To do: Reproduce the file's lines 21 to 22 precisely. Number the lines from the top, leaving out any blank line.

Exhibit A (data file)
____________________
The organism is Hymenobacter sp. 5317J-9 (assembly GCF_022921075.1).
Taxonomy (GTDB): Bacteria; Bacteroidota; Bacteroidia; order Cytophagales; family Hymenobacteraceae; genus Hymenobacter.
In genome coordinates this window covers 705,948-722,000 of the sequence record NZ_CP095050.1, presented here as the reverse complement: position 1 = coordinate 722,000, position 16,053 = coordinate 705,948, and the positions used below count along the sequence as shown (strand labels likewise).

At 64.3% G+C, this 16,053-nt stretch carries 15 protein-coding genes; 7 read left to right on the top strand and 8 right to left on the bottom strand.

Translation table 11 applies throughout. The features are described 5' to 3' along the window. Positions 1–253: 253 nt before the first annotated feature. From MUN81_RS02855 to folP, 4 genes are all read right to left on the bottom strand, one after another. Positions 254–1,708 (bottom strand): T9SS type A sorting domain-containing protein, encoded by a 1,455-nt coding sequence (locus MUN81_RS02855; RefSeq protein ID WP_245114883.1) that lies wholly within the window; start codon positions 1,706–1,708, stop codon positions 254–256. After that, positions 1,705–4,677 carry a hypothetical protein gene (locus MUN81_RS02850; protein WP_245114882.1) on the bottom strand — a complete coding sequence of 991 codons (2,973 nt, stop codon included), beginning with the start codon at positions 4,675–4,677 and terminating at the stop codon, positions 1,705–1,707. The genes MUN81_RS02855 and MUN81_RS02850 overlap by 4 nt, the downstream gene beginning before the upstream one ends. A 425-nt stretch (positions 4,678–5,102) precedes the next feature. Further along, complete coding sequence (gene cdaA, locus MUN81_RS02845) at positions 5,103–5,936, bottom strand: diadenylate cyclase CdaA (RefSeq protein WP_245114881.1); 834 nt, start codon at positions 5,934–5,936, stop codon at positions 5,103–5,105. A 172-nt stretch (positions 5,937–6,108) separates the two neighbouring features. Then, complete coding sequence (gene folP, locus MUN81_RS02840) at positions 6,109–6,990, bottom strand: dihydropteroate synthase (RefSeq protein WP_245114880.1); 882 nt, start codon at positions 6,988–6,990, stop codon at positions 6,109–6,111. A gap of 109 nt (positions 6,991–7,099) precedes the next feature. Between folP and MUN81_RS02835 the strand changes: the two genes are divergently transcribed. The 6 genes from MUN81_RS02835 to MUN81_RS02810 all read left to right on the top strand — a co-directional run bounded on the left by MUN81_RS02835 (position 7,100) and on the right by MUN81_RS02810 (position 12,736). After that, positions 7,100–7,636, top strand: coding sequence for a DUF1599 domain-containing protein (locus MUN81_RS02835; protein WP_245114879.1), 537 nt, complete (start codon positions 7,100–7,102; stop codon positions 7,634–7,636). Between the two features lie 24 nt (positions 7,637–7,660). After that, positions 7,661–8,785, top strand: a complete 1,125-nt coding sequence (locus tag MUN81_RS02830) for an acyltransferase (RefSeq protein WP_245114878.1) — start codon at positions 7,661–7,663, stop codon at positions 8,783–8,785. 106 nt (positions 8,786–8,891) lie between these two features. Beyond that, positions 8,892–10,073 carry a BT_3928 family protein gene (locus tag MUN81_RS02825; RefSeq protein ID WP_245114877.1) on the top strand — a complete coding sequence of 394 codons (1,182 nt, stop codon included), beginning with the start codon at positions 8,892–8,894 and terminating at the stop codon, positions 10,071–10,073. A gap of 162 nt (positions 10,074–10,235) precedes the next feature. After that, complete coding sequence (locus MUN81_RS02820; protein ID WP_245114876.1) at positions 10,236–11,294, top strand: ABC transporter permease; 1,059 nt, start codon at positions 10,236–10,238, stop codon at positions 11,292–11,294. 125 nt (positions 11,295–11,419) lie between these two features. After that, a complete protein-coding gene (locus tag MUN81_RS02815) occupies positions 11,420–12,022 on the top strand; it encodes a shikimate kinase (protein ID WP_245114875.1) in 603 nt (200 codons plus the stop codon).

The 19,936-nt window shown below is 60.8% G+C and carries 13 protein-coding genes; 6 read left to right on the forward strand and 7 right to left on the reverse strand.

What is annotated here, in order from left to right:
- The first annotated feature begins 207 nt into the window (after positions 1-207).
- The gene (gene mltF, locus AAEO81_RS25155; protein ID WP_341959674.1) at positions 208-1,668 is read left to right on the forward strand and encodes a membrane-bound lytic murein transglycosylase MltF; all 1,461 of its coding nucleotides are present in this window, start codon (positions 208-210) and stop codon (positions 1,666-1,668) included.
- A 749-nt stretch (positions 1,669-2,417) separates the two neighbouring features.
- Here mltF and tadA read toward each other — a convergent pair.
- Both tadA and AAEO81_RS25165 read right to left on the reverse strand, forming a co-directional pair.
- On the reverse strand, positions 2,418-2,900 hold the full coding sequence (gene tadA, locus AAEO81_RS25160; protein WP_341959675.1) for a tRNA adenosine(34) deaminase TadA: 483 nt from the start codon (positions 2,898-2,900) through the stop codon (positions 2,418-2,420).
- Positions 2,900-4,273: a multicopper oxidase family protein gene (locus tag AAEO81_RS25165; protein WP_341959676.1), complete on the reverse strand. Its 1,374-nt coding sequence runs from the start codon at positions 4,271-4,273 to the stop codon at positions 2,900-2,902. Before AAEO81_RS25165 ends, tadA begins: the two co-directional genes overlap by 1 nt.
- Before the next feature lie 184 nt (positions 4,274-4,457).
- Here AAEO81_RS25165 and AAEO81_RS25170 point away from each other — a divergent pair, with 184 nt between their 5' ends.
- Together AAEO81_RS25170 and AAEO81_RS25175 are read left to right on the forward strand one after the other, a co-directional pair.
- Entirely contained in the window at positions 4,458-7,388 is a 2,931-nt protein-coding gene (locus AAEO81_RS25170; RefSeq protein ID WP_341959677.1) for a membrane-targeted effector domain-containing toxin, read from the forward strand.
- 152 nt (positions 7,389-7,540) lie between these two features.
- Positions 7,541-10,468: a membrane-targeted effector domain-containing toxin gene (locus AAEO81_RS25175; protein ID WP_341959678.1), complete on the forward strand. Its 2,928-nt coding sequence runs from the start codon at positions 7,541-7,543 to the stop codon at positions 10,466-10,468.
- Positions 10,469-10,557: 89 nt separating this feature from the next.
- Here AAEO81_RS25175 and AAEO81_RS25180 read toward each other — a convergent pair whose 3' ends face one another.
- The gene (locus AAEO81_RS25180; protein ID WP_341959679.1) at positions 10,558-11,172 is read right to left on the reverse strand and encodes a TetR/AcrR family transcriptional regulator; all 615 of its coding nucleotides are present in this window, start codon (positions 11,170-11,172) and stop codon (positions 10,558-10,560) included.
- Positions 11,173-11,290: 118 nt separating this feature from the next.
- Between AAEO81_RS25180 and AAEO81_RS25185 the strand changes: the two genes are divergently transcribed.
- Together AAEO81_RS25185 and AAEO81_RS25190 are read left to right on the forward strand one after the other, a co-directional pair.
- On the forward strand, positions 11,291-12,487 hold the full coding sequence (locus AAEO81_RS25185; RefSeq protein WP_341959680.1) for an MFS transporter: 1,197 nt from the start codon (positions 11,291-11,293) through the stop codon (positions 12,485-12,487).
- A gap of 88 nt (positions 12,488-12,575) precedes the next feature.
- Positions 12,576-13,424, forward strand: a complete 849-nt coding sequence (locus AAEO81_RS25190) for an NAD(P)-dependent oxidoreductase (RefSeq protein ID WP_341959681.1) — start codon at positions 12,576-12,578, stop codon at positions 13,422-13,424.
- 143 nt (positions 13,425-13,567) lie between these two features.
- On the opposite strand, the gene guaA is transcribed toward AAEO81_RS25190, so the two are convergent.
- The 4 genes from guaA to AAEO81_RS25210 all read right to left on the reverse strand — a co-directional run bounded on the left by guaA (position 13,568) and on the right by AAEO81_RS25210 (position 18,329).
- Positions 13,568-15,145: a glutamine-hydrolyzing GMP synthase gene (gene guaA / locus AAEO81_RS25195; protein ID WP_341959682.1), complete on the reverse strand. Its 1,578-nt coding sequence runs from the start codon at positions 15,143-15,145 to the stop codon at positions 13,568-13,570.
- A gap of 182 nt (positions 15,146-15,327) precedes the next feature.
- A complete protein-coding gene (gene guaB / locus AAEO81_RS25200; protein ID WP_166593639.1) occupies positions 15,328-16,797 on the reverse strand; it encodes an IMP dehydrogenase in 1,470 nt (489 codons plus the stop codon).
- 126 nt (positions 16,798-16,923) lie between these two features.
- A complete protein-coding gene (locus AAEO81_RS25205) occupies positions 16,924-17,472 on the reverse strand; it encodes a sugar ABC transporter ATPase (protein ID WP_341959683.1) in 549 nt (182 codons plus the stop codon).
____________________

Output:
- Positions 10,469-10,557: 89 nt separating this feature from the next.
- Here AAEO81_RS25175 and AAEO81_RS25180 read toward each other — a convergent pair whose 3' ends face one another.